• ‚Äč
    • Share to Facebook
    • Twitter
    • Email
    • Print

Canadian Seafood Boycott Highlights

Stopping the commercial seal hunt: strategy and progress

Each year, the Canadian government authorizes the slaughter of hundreds of thousands of seal pups. The HSUS's Protect Seals campaign is working internationally to end this cruel and needless hunt.

Protect Seals is focused on pressing Canada's commercial fishing industry and its government to end the commercial seal hunt. You are an important part of this tactic.

Seal hunting is an off-season activity of a few thousand fishermen from Canada's east coast. They make, on average, about 5 percent of their income from sealing, and the rest from commercial fisheries. Roughly two-thirds of Canadian seafood exports go to the United States each year.

Canada's sealers make much more money from exporting seafood to the U.S. than they do from killing seal pups, and this gives us a lever.

Individuals, sign the boycott pledge »


Chefs, restaurants, and businesses, sign the boycott pledge »

Through the boycott, The HSUS and our supporters are sending a clear message to Canada's fishing industry. If the industry would like open access to our market, it needs to stop the commercial seal hunt.

To date, more than 800,000 individuals and more than 6,500 grocery stores, restaurants, casinos, and seafood suppliers in the United States have joined the seafood boycott.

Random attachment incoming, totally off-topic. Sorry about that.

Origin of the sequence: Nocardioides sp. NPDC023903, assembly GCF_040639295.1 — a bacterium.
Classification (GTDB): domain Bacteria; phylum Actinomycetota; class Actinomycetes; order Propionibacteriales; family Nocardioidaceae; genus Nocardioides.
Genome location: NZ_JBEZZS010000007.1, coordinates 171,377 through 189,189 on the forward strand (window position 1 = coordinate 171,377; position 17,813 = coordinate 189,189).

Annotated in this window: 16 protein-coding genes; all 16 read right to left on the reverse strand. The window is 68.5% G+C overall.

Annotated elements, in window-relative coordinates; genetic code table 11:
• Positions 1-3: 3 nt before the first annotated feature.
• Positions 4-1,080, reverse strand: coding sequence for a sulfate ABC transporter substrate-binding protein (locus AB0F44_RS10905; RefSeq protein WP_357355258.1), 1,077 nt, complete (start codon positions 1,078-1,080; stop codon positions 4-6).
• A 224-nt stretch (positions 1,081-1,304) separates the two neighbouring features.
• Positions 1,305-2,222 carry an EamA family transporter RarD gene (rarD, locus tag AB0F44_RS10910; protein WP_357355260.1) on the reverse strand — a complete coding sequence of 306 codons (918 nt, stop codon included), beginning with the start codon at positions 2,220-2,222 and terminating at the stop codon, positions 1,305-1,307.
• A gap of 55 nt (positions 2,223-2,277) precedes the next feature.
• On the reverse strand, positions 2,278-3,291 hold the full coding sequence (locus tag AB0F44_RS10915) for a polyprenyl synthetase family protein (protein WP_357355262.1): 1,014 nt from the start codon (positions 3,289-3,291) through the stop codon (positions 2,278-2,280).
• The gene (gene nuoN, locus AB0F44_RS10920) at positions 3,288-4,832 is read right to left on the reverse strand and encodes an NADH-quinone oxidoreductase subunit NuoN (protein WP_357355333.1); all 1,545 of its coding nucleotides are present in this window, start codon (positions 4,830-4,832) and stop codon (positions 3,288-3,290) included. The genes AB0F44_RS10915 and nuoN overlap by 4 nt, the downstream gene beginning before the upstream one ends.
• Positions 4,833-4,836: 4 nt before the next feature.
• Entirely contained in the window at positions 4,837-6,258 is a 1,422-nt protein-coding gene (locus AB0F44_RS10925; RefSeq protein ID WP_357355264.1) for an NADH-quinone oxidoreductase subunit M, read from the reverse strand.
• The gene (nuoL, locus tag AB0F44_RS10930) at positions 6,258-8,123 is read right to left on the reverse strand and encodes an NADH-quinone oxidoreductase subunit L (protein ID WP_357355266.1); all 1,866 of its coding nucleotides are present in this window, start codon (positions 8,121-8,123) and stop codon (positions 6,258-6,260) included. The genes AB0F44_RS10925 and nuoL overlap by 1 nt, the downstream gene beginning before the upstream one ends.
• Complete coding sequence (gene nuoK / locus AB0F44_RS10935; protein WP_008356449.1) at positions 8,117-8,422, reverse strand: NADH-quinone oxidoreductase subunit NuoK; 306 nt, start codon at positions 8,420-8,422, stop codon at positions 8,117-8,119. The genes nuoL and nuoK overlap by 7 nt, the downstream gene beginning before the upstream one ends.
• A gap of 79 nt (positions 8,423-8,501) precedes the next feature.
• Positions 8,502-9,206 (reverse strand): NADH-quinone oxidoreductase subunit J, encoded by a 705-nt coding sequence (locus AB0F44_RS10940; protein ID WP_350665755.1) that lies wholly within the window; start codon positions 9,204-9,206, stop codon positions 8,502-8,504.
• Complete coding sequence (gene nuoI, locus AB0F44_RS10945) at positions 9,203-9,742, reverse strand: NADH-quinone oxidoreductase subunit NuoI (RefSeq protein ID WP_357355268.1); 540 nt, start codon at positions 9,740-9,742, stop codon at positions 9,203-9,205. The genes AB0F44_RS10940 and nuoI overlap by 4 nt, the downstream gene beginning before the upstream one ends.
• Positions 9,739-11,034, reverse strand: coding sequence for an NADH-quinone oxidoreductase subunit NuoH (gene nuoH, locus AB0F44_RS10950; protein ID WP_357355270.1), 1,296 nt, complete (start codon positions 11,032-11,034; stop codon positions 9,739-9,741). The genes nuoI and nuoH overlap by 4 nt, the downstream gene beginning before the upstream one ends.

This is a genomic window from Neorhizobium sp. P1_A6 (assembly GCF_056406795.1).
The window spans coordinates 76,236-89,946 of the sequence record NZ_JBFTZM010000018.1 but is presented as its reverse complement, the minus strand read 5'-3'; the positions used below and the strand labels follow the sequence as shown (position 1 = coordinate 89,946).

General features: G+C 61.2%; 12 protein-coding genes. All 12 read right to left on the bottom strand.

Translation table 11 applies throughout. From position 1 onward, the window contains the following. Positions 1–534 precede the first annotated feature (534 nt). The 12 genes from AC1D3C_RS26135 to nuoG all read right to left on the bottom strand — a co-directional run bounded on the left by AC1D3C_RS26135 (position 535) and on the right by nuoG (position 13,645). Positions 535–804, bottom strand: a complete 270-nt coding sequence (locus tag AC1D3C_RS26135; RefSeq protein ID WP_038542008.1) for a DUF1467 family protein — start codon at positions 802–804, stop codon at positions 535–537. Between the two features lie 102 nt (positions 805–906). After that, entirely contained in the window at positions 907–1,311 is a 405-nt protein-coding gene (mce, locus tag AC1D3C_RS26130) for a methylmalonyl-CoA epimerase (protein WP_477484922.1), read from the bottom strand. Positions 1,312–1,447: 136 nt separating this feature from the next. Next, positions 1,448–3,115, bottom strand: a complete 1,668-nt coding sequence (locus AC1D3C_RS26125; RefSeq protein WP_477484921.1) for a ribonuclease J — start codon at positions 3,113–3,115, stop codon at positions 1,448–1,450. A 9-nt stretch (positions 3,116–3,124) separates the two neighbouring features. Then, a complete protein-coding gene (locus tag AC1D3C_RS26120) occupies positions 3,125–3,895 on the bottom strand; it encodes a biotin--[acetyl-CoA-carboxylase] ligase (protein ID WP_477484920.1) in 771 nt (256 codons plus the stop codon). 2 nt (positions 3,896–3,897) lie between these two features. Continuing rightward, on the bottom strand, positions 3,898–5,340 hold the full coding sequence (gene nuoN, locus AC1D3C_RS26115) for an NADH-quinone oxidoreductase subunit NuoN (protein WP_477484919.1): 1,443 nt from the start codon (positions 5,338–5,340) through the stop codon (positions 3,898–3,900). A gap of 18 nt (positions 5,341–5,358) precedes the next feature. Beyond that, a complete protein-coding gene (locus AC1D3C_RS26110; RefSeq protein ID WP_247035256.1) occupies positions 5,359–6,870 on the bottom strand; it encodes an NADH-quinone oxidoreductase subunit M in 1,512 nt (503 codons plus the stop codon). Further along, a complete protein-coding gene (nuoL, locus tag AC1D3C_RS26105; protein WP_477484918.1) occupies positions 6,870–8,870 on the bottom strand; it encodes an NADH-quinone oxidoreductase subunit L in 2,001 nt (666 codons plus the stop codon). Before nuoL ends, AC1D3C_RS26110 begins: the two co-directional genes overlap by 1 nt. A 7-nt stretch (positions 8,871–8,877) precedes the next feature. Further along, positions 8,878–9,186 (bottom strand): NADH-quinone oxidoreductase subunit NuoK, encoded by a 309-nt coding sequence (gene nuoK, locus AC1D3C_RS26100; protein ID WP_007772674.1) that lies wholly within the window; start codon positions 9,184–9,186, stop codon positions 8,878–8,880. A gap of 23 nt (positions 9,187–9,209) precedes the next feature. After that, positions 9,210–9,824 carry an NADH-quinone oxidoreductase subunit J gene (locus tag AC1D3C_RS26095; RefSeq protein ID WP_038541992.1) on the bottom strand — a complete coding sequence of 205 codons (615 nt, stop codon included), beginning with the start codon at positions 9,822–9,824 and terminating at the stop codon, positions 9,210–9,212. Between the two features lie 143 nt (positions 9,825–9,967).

Boycott participants

Mario Batali, Cat Cora, and hundreds of other chefs are joined by compassionate companies, including Legal Sea Foods, Trader Joe's, and Whole Foods.

All chefs and companies participating in the Protect Seals campaign have pledged to avoid some or all Canadian seafood until Canadian fishermen from Canada's east coast stop—once and for all—the commercial seal hunt.

Boycott participants choose the terms of their boycott commitment. Some are boycott all seafood from Canada, some focus on seafood from sealing provinces (where sealing licenses are issued—this includes Newfoundland, Quebec, Nova Scotia, and PEI), others focus exclusively on seafood from Newfoundland (where the vast majority of sealers live) and still others focus on Canadian snow crabs (which are often caught by vessels that also participate in the seal hunt). Individual chefs and companies find the level of participation that feels right to them. All 6,500 businesses that are part of the boycott are united in wanting to see Canada's commercial seal hunt end through a fair and equitable sealing license buyout plan.

Chefs, restaurants, and businesses, sign the boycott pledge »


Individuals, sign the boycott pledge »


Get fast facts about Canada's commercial seal slaughter [PDF] »

Contact Eileen Densel, Protect Seals Coordinator, by email or at 301-248-3083 for more information.